8. A Common Technology: TEI XML
Many of the projects the OUCS’s InfoDev team has worked on (including the Lexicon of Greek Personal Names, Godwin’s Diary, and ePub editions of Shakespeare’s contemporaries (described in other sections of this OUCS News) manage data as XML valid against the Text Encoding Initiative (TEI) Guidelines. The Epidoc conventions used in digitizing classical inscriptions are another example of a use of the TEI.
The TEI Guidelines were first published 20 years ago, but the current version is the result of a large-scale revision undertaken between 2001 and 2009 by text-encoding experts worldwide. Oxford is one of four universities which act as special ‘hosts’ within the membership consortium which manages the TEI, and OUCS staff have played a considerable part in TEI development. Sebastian Rahtz and James Cummings are well-known n the TEI world, and are elected members of the organisation’s Technical Council. OUCS also undertakes much of the editorial work.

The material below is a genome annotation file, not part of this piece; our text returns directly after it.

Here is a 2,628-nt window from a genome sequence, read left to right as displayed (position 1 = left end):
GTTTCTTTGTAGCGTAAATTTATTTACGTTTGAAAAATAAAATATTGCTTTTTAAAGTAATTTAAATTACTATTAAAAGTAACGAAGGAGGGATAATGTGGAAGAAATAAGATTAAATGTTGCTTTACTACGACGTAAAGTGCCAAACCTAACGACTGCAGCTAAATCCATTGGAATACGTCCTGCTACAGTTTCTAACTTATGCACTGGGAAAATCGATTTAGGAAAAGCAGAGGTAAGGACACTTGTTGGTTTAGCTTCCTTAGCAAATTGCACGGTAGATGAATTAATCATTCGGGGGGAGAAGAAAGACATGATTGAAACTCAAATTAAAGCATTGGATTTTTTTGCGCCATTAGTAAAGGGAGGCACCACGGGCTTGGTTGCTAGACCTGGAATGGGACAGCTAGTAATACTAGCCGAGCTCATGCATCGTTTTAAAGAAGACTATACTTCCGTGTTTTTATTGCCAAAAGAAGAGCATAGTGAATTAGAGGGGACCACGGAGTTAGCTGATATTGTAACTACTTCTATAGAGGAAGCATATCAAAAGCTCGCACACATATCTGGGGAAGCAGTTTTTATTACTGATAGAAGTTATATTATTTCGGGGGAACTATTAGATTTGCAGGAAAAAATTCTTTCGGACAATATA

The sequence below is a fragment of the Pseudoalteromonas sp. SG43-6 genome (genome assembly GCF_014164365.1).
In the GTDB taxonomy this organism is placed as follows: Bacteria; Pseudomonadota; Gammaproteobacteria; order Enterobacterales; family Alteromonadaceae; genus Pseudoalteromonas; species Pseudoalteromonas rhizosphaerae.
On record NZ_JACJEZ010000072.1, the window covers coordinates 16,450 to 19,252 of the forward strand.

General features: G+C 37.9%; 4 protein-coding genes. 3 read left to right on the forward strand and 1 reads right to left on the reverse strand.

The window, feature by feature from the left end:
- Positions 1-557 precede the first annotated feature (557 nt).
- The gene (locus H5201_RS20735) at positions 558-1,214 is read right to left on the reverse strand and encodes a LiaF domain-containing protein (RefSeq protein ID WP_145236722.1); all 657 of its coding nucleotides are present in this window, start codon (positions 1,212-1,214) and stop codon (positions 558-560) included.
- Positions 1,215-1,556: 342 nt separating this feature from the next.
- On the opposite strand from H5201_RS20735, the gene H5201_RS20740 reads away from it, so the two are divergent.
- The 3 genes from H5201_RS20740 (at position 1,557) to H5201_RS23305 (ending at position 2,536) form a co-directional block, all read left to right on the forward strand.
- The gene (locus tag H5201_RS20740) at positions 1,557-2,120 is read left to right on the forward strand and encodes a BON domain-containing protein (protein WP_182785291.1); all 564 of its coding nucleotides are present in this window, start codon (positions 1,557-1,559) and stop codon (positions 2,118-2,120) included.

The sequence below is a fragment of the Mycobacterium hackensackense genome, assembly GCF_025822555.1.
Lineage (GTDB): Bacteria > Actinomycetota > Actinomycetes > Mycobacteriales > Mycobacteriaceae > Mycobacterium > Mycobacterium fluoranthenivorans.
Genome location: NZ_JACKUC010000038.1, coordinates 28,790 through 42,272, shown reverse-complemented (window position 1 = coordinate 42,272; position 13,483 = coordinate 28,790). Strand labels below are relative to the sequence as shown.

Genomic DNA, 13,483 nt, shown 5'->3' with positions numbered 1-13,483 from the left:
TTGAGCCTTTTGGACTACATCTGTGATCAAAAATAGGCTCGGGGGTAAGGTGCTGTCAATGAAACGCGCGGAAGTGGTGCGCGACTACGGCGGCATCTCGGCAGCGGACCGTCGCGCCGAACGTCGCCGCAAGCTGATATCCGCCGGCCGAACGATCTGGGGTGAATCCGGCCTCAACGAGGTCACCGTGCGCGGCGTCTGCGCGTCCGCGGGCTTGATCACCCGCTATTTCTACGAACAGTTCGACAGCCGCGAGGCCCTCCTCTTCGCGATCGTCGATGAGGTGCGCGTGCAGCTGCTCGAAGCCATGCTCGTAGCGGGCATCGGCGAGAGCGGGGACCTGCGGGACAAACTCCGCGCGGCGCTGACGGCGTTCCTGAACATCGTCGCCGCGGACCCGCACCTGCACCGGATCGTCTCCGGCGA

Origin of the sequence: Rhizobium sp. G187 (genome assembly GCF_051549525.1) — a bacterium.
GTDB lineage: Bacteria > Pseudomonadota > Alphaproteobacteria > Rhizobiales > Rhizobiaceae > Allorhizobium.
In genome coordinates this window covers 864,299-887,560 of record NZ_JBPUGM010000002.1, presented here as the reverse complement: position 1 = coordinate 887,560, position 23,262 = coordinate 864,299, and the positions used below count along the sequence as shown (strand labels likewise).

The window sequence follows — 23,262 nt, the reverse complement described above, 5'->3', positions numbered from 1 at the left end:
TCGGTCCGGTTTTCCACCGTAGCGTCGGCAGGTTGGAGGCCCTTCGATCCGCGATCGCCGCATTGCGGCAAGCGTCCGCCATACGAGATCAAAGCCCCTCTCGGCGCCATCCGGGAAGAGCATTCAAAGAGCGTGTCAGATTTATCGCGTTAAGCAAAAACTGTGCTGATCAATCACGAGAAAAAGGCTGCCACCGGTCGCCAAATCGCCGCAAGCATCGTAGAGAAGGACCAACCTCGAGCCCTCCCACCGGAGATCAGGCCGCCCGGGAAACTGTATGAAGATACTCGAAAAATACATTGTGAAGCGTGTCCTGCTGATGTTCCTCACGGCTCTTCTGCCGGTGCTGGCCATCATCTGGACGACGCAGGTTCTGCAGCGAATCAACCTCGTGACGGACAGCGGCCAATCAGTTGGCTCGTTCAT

- transcribed texts (drama, poetry, speech, dictionaries etc)
- genetic editing
- links between facsimiles and transcribed text
- manuscript descriptions
- identified names, places, people and dates
- analysis, linguistic tagging, non-hierarchical structures
<sp> <speaker> <hi rend="italic">Ariell</hi> Song.</speaker> <ab type="song"> <hi rend="italic">Full fadom fiue thy Father lies,<lb n="540"/>Of his bones are Corrall made:<lb n="541"/>Those are pearles that were his eies,<lb n="542"/>Nothing of him that doth fade,<lb n="543"/>But doth suffer a Sea-change<lb n="544"/>Into something rich, & strange:<lb n="545" />Sea-Nimphs hourly ring his knell.</hi> <lb n="546"/> <stage>Burthen:</stage> ding dong.<lb n="547"/> <hi rend="italic">Harke now I heare them, ding-dong bell.</hi> </ab> </sp>